Nath (mrowe) wrote in lotr_community,

Flux by Nath

Author: Nath
Title: Flux
Rating: PG-13
Theme: A River Runs Through It
Elements: the river Carnen
Author's Notes: Set during the Kinstrife; some violence.
Summary: Three rivers that play a role in Eldacar's life.
Word Count: 915


Osgiliath burned.

Eldacar did not want to watch, but despite himself his eyes were drawn back to the ruin of Osgiliath. Smoke rose over the city, and the flames reflected redly in Anduin’s dark water.

A sudden flash of light and a roar of flames as the dark outline of the Dome of Stars collapsed.

With a muttered curse, Eldacar turned his head. Row, he gestured at the men holding the oars. North, he pointed.



“The river Carnen,” Eldacar stated, watching a pale ribbon of water in the distance. From this far off the reddish tinge that gave the river its name was not discernible, nor, as he remembered from his childhood lessons, would it be very noticeable anyway this far from the iron-rich rocks of its source.

“You remember?” Wulfila, the captain of his guard, asked.

“Hardly, but I do know how to read a map,” Eldacar snapped. I was barely five years old when I last was here. At least he still remembered the language and the manners of the North from the Northmen who had come south with them.

Eldacar’s expression grew even more grim as he considered the circumstances that had brought him here. He quickly stopped that line of thought; they still had several days of travel ahead before he would meet with Vidugavia’s great-grandson and see if the bonds between Gondor and the Northmen counted for aught. He supposed that he would have to find shelter with Araphor in Arthedain if they did not.

“My apologies, lord, I didn’t mean to…” Wulfila’s tone was hesitant.

“Any apology should be mine, old friend,” Eldacar replied.

“The King does not apologise,” Wulfila said.

Eldacar snorted in response. “I am not much of a king right now, and if I do not even rule my temper, what do I still rule?” As Wulfila started to speak, Eldacar shook his head. “Worry not. I have not given up. I will return to Gondor and retake my throne, but it will be no quick journey to get the Northmen’s support and a quick jaunt south again to defeat the usurper.”



The men around him were golden-haired, dark-haired. Northmen, Gondorians. They slew. They fell. And slowly, they edged forward, until the Crossing of Erui was almost theirs. Almost. On the other side of the crossing stood yet a troop of tall men dressed in black and silver, with white-winged helmets, the White Tree blazoned on their surcoats and shields. There flew Gondor’s White Tree on black, and there were Castamir and his sons.

Eldacar glanced at Wulfila beside him carrying his own similarly-coloured standard. Their eyes met briefly and Eldacar nodded at the Northman. Wulfila signalled their last fresh company of cavalry to move forward. As the riders, led by Aldamir, entered the water, Eldacar’s own guard moved forward too. The riders did not engage their enemy directly, but circled behind the Guards of the Tower, to cut off the chance of retreat.

Though outnumbered, Castamir’s men advanced boldly. Eldacar noticed some of the usurper’s troops on the other riverbank regrouping as well. He had the numbers still, but this had gone on long enough. It has to end. Now. Soon Eldacar was in the middle of the river, hewing and slashing at any man in black and silver who came before him. Unexpectedly, Eldacar stood alone, no enemy before him. As he paused briefly to regain his breath and his bearings, he looked around and found Castamir similarly unengaged.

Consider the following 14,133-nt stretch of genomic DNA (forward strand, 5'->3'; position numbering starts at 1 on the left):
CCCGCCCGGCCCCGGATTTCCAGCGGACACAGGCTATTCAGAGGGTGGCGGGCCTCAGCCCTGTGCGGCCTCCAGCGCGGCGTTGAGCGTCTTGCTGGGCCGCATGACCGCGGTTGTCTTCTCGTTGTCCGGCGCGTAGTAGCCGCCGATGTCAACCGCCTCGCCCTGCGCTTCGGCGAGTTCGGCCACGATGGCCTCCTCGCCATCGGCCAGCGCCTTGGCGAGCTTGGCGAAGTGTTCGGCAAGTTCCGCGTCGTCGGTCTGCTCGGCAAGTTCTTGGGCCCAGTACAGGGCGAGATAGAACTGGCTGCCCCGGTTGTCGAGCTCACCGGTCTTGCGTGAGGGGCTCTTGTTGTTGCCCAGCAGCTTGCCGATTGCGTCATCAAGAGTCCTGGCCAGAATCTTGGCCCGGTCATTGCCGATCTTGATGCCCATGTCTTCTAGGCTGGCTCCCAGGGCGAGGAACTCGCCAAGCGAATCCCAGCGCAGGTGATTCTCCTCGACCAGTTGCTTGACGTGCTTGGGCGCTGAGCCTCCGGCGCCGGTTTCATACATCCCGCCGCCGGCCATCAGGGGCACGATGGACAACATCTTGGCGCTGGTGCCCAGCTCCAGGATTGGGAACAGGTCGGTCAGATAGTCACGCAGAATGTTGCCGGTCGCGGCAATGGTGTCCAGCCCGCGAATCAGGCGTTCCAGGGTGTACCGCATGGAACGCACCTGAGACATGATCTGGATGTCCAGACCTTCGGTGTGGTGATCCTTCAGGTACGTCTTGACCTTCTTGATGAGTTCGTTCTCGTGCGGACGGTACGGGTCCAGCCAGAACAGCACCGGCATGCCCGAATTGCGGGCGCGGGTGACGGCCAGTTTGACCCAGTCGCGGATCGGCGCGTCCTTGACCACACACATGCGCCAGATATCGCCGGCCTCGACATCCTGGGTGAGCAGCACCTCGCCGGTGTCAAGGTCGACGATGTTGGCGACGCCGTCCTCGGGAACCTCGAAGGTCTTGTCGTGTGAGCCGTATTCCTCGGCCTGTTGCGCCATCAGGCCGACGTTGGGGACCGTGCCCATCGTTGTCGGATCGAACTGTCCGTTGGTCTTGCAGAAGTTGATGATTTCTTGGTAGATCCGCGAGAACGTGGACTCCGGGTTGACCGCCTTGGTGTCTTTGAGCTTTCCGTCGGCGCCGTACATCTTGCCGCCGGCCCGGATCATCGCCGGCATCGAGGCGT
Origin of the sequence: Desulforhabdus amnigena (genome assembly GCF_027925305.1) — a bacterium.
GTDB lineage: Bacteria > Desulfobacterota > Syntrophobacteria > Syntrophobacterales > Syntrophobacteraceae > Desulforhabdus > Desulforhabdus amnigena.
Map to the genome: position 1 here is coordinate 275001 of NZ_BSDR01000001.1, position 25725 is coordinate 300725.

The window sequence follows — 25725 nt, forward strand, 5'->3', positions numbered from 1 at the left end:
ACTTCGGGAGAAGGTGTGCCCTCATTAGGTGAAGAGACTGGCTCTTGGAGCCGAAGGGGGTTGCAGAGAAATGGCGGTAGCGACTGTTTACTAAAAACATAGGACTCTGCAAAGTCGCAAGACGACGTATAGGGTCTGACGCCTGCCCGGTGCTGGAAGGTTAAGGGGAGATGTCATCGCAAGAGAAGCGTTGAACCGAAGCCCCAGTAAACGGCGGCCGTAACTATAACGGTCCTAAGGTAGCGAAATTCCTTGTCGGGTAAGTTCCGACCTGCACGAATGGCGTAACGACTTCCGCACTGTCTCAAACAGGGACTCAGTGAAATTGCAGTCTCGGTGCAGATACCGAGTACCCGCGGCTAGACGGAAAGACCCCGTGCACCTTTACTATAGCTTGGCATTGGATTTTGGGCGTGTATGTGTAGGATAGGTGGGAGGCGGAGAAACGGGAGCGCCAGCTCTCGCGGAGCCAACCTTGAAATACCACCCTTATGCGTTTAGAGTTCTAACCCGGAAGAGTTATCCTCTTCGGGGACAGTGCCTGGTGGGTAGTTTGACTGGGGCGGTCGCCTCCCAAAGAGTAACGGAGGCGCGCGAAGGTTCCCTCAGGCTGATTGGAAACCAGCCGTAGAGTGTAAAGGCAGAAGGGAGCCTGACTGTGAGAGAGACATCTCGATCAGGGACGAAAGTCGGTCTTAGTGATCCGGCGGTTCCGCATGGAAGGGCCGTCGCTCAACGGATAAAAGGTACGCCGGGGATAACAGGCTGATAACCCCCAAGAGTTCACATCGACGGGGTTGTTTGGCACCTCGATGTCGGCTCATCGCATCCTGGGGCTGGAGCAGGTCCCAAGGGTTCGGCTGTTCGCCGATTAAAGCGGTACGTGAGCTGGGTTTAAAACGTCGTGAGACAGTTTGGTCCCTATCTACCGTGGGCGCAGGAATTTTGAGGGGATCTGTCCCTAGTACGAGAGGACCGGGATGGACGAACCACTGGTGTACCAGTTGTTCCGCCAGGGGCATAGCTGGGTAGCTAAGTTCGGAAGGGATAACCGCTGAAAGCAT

As if by agreement, the two moved towards each other. Castamir’s armour was stained with blood and mud – and Eldacar did not doubt he himself looked much the same –, but as far as Eldacar could make out, the usurper was yet unwounded. No advantage there, then. Had there been a choice, Eldacar would have preferred to face the other on dry land, but this was where they stood, and this was where it would have to be.

“Come on, halfbreed cur,” Castamir taunted him as they paced, both unwilling to be the first to attack.

Eldacar did not reply. You are not worth my breath, usurper.

Suddenly, Castamir moved forward quick as lightning. Eldacar had to fend off the attack with his shield, and as he attempted to unbalance the other, he quickly stepped sideways, out of range again.

“Afraid?” Castamir sneered. “So you should be, halfbreed. If I do not kill you here, I’ve a gallows waiting for you in Pelargir.”

Eldacar still remained silent.

“Nothing to say? Your son was not so quiet when my men burned out his eyes.” Castamir moved in again, but staggered as he almost lost his footing on the uneven surface of the river’s fording stones.

The brief stumble was enough to give Eldacar the opening he needed and he swooped in with a high slashing arc. Though Castamir managed to raise his own sword, Eldacar swept it aside, and drove forward to unbalance the other even further, so that they both fell into the water. Eldacar dropped his sword as he landed on top of his enemy, and grabbed the dagger he kept strapped to his left arm. A quick thrust into the other’s exposed throat; a bubbling, bloody gurgle, and it was over.

Eldacar slowly pushed himself to his knees, and took his sword from the water. He stood up and watched as the river took away Castamir’s blood in thin, slow swirls of red.

“For Ornendil,” was all he said.



This story is set during the years of the Kinstrife in Gondor – dates and events are based on the Appendices of LotR and on HoME 12. All characters except Wulfila are Tolkien’s.

Tags: challenge: a river runs through it
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